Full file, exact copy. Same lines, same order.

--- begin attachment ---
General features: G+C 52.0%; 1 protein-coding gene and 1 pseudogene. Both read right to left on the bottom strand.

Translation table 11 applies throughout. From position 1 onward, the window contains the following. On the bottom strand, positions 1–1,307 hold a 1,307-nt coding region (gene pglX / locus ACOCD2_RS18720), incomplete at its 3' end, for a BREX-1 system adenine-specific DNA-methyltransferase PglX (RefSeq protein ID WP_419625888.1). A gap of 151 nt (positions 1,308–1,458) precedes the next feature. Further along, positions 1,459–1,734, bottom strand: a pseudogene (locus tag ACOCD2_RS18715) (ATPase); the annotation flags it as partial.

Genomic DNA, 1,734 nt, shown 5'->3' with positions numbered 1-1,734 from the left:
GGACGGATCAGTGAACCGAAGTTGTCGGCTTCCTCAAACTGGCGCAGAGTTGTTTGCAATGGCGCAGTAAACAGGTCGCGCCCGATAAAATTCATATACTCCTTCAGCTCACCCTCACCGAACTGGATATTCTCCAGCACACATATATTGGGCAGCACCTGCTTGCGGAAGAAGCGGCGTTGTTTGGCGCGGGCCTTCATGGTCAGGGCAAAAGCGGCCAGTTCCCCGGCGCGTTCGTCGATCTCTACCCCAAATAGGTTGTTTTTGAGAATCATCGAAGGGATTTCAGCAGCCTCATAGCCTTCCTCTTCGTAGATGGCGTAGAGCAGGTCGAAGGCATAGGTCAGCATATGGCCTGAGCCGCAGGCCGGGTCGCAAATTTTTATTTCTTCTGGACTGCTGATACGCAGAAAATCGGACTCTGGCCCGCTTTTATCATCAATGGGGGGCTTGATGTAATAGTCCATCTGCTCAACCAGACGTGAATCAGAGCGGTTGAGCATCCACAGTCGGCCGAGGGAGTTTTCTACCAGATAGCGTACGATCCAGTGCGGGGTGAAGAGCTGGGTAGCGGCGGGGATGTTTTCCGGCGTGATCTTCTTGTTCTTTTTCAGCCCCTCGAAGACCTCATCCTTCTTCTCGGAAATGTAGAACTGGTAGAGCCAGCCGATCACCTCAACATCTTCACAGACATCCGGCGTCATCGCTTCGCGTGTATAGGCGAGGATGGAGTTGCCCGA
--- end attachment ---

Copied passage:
General features: G+C 52.0%; 1 protein-coding gene and 1 pseudogene. Both read right to left on the bottom strand.

Translation table 11 applies throughout. From position 1 onward, the window contains the following. On the bottom strand, positions 1–1,307 hold a 1,307-nt coding region (gene pglX / locus ACOCD2_RS18720), incomplete at its 3' end, for a BREX-1 system adenine-specific DNA-methyltransferase PglX (RefSeq protein ID WP_419625888.1). A gap of 151 nt (positions 1,308–1,458) precedes the next feature. Further along, positions 1,459–1,734, bottom strand: a pseudogene (locus tag ACOCD2_RS18715) (ATPase); the annotation flags it as partial.

Genomic DNA, 1,734 nt, shown 5'->3' with positions numbered 1-1,734 from the left:
GGACGGATCAGTGAACCGAAGTTGTCGGCTTCCTCAAACTGGCGCAGAGTTGTTTGCAATGGCGCAGTAAACAGGTCGCGCCCGATAAAATTCATATACTCCTTCAGCTCACCCTCACCGAACTGGATATTCTCCAGCACACATATATTGGGCAGCACCTGCTTGCGGAAGAAGCGGCGTTGTTTGGCGCGGGCCTTCATGGTCAGGGCAAAAGCGGCCAGTTCCCCGGCGCGTTCGTCGATCTCTACCCCAAATAGGTTGTTTTTGAGAATCATCGAAGGGATTTCAGCAGCCTCATAGCCTTCCTCTTCGTAGATGGCGTAGAGCAGGTCGAAGGCATAGGTCAGCATATGGCCTGAGCCGCAGGCCGGGTCGCAAATTTTTATTTCTTCTGGACTGCTGATACGCAGAAAATCGGACTCTGGCCCGCTTTTATCATCAATGGGGGGCTTGATGTAATAGTCCATCTGCTCAACCAGACGTGAATCAGAGCGGTTGAGCATCCACAGTCGGCCGAGGGAGTTTTCTACCAGATAGCGTACGATCCAGTGCGGGGTGAAGAGCTGGGTAGCGGCGGGGATGTTTTCCGGCGTGATCTTCTTGTTCTTTTTCAGCCCCTCGAAGACCTCATCCTTCTTCTCGGAAATGTAGAACTGGTAGAGCCAGCCGATCACCTCAACATCTTCACAGACATCCGGCGTCATCGCTTCGCGTGTATAGGCGAGGATGGAGTTGCCCGA